Thomas Graham Morry IV (Regt. # 2138801) joined the 2nd Depot Battalion, BC Regiment in Victoria BC on January 18, 1918. He did his basic training in Esquimalt, BC until April 4, 1918 and then was assigned on April 15, 1918 as a gunner in the No. 5 Company of the Royal Canadian Garrison Artillery of the Canadian Expeditionary Force, also stationed in Esquimalt at the time. On June 17, 1918 he was reassigned to the M.D. 6 (Military District 6) and remained there in Halifax until his demobilisation at the cessation of hostilities on December 18, 1918. This must have been a tremendous disappointment for a man who was obviously an adventurer and who joined up even at an advanced age (30) in hopes of going overseas and seeing action.

As the war was drawing to a close, Graham, still in Halifax, sent a post card to his older brother and traveling companion Howard, who was by then home in Ferryland recuperating from his illnesses endured as a result of the trench warfare in the Dardanelles and France. One can tell from the words on this brief message that Graham would have given his eye-teeth to have been over there with him, whatever the hazards.

Postcard from Graham to Howard Morry from Halifax, July 1918
Graham is third from left in the back row


 Graham returned to BC for a while after his demobilisation but continued to be restless and eventually returned to Newfoundland. But it wasn’t long before the urge to strike out and explore took hold once again and he set off for the “Boston States” like so many Newfoundlanders before and since. He wound up literally in the “Boston States”, that is, in the area surrounding Boston itself, where there were many friends and relatives from the Southern Shore. There he met and married a fellow Newfoundlander, Esther Maude Mary Battcock. Maude, as she was known, was from Brigus South, not far from Ferryland and was a nurse, like many of the women in her family for several generations before and after her. After their marriage on June 16, 1924 they settled in the Fall River/Medford area and began to raise a family. Their first born were twin girls, whom they named Beatrice Mary and Mary Bernadette. Unfortunately, though they were born at full term, not prematurely, both died within a matter of weeks of birth. Their only other child was also a girl whom they chose to name Mary as well. One is tempted to wonder if the name Mary stuck with Graham after having met that brave and strong woman, Mary Uphill, on that fateful sailing of the BRUCE so many years before.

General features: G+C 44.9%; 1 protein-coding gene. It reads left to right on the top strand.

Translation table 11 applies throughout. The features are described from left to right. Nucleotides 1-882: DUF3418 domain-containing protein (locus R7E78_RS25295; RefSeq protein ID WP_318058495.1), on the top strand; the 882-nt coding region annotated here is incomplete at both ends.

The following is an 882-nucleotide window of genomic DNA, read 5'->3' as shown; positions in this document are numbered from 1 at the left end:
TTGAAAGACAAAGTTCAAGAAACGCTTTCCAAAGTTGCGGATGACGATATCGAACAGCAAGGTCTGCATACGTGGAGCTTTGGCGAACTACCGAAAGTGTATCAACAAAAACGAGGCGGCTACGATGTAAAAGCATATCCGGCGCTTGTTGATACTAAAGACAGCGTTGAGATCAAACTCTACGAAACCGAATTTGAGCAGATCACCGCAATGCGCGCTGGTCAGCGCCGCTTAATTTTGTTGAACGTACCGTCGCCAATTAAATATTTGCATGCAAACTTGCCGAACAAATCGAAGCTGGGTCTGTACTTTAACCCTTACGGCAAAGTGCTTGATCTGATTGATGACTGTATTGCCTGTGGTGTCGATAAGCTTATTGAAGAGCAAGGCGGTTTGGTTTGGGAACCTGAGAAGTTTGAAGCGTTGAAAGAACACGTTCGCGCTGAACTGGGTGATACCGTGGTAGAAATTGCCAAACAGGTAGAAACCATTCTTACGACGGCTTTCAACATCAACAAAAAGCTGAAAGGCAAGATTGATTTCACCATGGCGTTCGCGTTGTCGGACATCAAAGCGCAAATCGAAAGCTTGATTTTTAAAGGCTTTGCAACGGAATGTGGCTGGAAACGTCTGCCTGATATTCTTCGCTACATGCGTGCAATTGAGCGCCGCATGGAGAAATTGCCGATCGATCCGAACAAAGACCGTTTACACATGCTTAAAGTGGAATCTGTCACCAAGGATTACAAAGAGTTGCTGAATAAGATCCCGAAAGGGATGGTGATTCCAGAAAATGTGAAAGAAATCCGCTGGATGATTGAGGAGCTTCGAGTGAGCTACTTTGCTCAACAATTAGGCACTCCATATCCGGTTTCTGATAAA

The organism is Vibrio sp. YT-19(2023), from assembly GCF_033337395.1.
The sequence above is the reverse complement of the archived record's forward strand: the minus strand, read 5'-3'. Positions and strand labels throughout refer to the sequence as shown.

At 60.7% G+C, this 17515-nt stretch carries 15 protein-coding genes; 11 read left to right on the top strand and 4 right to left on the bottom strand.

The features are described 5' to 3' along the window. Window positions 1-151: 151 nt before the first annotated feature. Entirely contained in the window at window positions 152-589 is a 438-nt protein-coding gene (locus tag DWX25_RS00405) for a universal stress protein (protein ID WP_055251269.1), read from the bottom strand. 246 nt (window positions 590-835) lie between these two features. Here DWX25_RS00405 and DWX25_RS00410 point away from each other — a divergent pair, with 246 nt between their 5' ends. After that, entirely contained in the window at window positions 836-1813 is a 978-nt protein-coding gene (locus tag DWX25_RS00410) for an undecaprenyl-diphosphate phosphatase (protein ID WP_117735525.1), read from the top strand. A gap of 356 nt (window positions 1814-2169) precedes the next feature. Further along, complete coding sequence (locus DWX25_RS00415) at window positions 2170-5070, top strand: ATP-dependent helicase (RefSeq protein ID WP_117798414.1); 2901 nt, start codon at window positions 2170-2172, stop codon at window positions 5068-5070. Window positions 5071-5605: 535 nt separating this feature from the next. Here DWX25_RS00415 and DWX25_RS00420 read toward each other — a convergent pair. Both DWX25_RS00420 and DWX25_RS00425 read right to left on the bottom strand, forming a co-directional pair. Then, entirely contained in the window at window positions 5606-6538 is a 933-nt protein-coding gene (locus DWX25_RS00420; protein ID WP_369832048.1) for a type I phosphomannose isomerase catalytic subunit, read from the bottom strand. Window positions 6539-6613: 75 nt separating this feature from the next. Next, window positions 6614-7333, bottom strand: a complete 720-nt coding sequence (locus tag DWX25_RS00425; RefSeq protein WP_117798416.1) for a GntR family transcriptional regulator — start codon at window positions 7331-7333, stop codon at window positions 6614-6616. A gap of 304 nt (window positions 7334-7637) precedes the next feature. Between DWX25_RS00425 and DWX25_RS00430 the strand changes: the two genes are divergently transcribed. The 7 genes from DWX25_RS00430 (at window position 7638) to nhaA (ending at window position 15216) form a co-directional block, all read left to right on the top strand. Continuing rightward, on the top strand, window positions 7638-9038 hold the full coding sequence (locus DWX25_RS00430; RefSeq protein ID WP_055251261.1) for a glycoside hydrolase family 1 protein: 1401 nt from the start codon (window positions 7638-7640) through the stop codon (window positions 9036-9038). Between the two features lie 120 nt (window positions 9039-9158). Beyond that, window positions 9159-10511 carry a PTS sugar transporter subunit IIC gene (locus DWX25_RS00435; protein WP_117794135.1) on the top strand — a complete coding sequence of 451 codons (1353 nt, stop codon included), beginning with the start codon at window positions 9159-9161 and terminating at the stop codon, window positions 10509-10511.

Graham was by inclination and later by trade a carpenter, rather than a fisherman. He spent most of his working life as the person responsible for the upkeep and maintenance of the University club at Harvard University. He died at the age of 80 on July 31, 1967 and was survived by his wife of 43 years, Maude, who died in Winchester, MA on April 3rd 1995, one day short of her 105th birthday.

Children of Thomas Graham Morry IV and Esther Maude Mary Battcock

Morry, Beatrice Mary7 Feb. 1925Fall River, MA26 Feb. 1925
Morry, Mary Bernadette7 Feb. 1925Fall River, MA7 Mar. 1925
Morry, Mary Rosella12 Mar. 1927Medford, MAAft. 1969Crockett, Willard James14 Apr. 1990

Graham with my father Tom Morry and with Graham’s daughter Mary on the right, ca 1935

It is a sad fact that Graham’s bloodline died out with the passing of his daughter Mary. She was, like her mother, a nurse. She served in the US Armed Forces retiring with a rank of Lt. Cmdr. She married late in life to a merchant seaman named Willard James Crockett but they had no children. It is a great pity that there are therefore no descendants to whom the story of this interesting man can be passed down.


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Rockland, ON, K4K 1H9

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You are visiting the website of the Morry family of Newfoundland, ex Devon

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We hope that this site will serve as a link and a gathering place for the scattered remnants of the Morry Family, whose ancestor, Matthew Morry, came from Stoke Gabriel via Dartmouth Devon, England, to Newfoundland to make a living in the fishing trade some time before Sept. 1784. At that time we know he was granted land for a fishing room in Caplin Bay (now Calvert) near Ferryland, a tiny fishing village on Newfoundland’s Southern Shore that we, his descendants, think of as our family seat.